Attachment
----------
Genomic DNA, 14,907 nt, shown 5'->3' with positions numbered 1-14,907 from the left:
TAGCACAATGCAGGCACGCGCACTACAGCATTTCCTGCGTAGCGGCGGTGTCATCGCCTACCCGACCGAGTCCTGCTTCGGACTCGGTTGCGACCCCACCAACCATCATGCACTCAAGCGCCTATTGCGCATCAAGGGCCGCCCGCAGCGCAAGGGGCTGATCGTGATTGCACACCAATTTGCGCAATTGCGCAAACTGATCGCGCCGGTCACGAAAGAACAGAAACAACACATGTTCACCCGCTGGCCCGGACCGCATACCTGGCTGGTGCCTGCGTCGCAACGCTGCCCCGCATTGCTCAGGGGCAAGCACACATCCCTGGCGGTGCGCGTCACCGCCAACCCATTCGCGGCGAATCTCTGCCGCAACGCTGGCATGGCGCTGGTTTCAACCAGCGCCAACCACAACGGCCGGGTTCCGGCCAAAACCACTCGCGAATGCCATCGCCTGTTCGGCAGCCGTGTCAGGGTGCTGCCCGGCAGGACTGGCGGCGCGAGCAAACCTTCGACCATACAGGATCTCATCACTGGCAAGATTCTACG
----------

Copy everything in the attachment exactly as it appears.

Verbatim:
Genomic DNA, 14,907 nt, shown 5'->3' with positions numbered 1-14,907 from the left:
TAGCACAATGCAGGCACGCGCACTACAGCATTTCCTGCGTAGCGGCGGTGTCATCGCCTACCCGACCGAGTCCTGCTTCGGACTCGGTTGCGACCCCACCAACCATCATGCACTCAAGCGCCTATTGCGCATCAAGGGCCGCCCGCAGCGCAAGGGGCTGATCGTGATTGCACACCAATTTGCGCAATTGCGCAAACTGATCGCGCCGGTCACGAAAGAACAGAAACAACACATGTTCACCCGCTGGCCCGGACCGCATACCTGGCTGGTGCCTGCGTCGCAACGCTGCCCCGCATTGCTCAGGGGCAAGCACACATCCCTGGCGGTGCGCGTCACCGCCAACCCATTCGCGGCGAATCTCTGCCGCAACGCTGGCATGGCGCTGGTTTCAACCAGCGCCAACCACAACGGCCGGGTTCCGGCCAAAACCACTCGCGAATGCCATCGCCTGTTCGGCAGCCGTGTCAGGGTGCTGCCCGGCAGGACTGGCGGCGCGAGCAAACCTTCGACCATACAGGATCTCATCACTGGCAAGATTCTACG